If you’re a longtime reader of Marooners’ Rock, you know that I’m not a fan of MMOs. If this is your first time reading Marooners’ Rock, hello. My name is Lindsey and I am anti-MMO. Now, I’m sure that, based on this current admission, you’re wondering why I am writing an article about an upcoming MMO. The answer is simple: TERA kicks ass.
Long before I saw the game at E3 I got hyped about it through Twitter. I had been following the Senior Community Manager, Evan Berman (otherwise known as @Scapes), and through some of our exchanges I became interested. It seemed as if TERA would be something different from the millions of WoW impersonators out there, and I’ve never been interested in WoW.
When I finally got my hands on the game at E3 all of my assumptions proved correct, and I found myself able to play the game like a seasoned MMO gamer. With WASD in one hand and mouse in the other, I was getting ready to go and kick some serious ass with my character. But that would have to wait as we were kindly told about the game first prior to unleashing total domination.
Unlike most MMOs out there, TERA really is in a class of its own. With a perfect balance between MMO and action/adventure, this game is more than just mashing keys and waiting for cooldowns. Player skill is important, especially when going up against bad ass monsters. But where the game really shines is through the intricate, and interactive, political system. Players are able to bring immense depth to the game by influencing the entire world via opening up shops, imprisoning other players, voting, buying votes, and much more.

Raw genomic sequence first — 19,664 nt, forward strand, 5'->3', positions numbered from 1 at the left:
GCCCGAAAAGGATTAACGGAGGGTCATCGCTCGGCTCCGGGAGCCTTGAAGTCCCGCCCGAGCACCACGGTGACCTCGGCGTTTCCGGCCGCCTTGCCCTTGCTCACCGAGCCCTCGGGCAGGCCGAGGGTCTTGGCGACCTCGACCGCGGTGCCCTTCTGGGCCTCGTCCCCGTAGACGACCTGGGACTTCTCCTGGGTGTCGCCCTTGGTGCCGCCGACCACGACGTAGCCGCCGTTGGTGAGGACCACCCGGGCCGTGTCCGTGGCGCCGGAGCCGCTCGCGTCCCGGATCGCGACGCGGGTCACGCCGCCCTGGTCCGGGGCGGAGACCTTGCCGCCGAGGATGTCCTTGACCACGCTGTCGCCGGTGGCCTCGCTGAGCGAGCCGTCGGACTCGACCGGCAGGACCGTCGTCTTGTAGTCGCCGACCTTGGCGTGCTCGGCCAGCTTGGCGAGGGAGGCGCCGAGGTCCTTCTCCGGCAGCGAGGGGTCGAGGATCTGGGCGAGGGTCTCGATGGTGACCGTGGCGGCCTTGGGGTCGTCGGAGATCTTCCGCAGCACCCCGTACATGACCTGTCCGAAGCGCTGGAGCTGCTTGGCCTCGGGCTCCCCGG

If a player wishes to become a well-known name in the game and get into politics, there are two ways to accomplish that rise to power: the voting system or PvP in battles. By going through the vote, one needs the power of the people. This can be accomplished through the forums for TERA, chatting with other players, the actual website, and players can even get creative by campaigning over sites like YouTube, Twitter, and more. Obviously you’ll need a good committee of trusted friends backing you and helping you, but the possibilities really are endless. For those wanting to go through PvP and the use of brute force, you will have your guild and that is then your battle group. Skill, luck, strategy, and communication all come into play. This way is more forceful, and won’t garner you the love and support of the community, but sometimes it feels so good to be so bad.
In TERA there are multiple provinces, each with their own Vanarch (the most powerful person on the server), but why stop at only having one province! Through winning the hearts of the other players you can have one province, and then get your armor bloodied by taking another through PvP. It is also worth mentioning that since the political system is player driven, no two elections are the same. Once you’re in a position of power you can either be fair and balanced, or rule with an iron fist. You’ll have control over the economy like raising taxes, opening up shops, PK, imprisonment, and even getting people into town to help boost commerce and trade. You’ll also have glorious fame. When somebody enters your province the player will know who you are, and you and your guild will have the best mounts in the game.